κείρω

Validation

Yes

Word-form

κόμη

Transliteration (Word)

komē

English translation (word)

hair

Transliteration (Etymon)

keirō

English translation (etymon)

to cut

Author

Epimerismi homerici

Century

9 AD ?

Source

Id.

Ref.

Ref.

Ref.

Iliad 1.36b2

Ed.

Dyck, Epimerismi homerici, pars prior epimerismos continens qui ad Iliadis librum A pertinent, Berlin 1983

Quotation

κόμη παρὰ τὸ κείρω, κόρη, τροπῇ τοῦ ρ εἰς μ, κόμη · ἢ παρὰ τὸ κόσμον αὐτὴν εἶναι τοῦ σώματος

Translation (En)

komē hair” is from keirō “to cut”, ‹hence› korē cutting”, and by changing the [r] into [m], komē. Or because it is the kosmos “ornament” of the body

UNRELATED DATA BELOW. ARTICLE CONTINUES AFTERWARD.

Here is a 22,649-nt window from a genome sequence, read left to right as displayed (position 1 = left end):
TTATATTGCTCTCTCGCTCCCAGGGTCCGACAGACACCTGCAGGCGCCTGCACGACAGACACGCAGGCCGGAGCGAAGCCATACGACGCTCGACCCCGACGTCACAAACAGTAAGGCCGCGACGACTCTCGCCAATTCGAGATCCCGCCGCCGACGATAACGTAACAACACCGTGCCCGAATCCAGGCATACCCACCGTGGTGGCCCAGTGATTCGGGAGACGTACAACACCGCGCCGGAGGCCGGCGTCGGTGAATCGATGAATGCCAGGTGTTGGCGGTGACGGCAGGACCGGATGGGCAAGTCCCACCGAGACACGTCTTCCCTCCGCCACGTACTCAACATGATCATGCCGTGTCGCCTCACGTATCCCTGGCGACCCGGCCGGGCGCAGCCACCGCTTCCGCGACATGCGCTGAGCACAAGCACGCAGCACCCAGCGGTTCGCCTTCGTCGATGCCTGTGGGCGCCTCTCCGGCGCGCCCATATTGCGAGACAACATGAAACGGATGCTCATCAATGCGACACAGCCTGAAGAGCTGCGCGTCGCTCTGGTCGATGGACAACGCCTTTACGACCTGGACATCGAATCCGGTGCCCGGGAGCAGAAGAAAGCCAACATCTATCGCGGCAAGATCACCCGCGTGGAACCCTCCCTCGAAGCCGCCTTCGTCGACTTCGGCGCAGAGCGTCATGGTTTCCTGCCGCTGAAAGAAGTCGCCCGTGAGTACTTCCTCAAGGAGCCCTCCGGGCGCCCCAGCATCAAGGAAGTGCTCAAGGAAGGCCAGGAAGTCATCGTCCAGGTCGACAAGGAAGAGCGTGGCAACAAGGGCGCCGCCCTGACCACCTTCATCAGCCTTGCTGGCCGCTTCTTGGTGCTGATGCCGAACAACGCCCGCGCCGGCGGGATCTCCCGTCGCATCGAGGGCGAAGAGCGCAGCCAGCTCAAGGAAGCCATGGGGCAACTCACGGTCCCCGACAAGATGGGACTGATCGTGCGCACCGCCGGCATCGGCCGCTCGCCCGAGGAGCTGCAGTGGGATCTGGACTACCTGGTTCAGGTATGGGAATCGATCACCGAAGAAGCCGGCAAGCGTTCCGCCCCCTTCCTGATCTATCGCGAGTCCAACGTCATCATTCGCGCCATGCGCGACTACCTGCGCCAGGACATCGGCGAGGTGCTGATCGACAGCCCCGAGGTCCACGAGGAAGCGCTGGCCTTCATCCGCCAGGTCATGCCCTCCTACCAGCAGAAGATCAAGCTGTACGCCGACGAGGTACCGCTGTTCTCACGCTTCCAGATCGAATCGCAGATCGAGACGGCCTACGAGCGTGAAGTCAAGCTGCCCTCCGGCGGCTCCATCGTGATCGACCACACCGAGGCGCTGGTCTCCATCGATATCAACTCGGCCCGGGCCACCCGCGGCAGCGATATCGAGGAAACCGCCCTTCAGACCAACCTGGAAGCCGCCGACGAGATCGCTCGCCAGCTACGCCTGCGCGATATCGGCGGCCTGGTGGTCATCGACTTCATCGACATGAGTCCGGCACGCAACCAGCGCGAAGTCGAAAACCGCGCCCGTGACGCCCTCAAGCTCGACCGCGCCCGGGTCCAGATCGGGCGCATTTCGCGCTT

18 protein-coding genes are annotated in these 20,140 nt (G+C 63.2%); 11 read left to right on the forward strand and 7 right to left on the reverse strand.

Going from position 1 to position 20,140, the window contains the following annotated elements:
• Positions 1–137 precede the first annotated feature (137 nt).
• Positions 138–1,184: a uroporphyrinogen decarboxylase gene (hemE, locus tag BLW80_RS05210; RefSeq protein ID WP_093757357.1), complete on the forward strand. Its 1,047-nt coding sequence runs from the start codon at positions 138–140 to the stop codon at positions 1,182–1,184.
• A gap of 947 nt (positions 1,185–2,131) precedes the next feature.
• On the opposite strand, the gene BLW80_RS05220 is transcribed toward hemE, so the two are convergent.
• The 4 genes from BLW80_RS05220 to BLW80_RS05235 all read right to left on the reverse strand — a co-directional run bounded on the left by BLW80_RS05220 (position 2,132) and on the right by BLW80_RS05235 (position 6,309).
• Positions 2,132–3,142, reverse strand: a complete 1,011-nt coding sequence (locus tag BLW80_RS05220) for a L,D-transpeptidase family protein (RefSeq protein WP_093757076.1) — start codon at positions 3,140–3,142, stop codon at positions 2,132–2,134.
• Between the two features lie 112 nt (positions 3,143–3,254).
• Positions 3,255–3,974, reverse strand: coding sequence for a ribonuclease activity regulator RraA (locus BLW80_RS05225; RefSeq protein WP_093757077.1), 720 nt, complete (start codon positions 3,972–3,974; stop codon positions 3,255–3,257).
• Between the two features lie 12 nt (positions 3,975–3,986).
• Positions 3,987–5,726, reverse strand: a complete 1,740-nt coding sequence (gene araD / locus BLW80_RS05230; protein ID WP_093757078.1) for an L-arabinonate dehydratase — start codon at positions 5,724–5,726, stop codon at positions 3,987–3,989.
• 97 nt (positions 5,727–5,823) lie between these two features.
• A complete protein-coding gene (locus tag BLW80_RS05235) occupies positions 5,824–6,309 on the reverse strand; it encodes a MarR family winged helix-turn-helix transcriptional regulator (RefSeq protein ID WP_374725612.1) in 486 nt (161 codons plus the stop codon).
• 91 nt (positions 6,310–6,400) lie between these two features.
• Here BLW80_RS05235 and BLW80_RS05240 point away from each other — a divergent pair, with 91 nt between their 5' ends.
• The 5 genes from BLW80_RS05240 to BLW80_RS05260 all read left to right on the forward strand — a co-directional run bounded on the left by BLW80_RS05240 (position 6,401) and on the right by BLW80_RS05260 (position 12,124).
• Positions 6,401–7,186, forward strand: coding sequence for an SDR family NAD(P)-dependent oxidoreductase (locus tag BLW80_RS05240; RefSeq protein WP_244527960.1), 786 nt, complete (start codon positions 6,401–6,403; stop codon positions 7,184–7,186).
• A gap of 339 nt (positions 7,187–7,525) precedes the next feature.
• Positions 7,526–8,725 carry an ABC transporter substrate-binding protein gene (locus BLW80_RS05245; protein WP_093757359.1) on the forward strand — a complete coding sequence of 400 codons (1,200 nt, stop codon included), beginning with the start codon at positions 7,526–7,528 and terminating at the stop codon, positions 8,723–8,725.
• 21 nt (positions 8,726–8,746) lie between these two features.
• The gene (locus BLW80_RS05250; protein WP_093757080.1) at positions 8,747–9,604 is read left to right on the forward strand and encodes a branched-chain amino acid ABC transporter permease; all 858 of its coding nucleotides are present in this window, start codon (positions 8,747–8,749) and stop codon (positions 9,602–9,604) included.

Comment

korē "cutting" is a ghost-word invented for the sake of the etymological explanation. The etymology relies on the regular vowel alternation e ~ o (seen for instance in λέγω ~ λόγος) plus a "change" of a consonant. Semantically, it implies that hair differs from body hair in that it has to be cut regularly.

Parallels

Etymologicum Magnum 790.

Modern etymology

unclear

Persistence in modern Greek

"Κόμη" is used in Modern Greek as an erudite form to denote: a) the 'hair' and b) the 'leaves of a tree' (Triandafyllidis Dictionary of MG).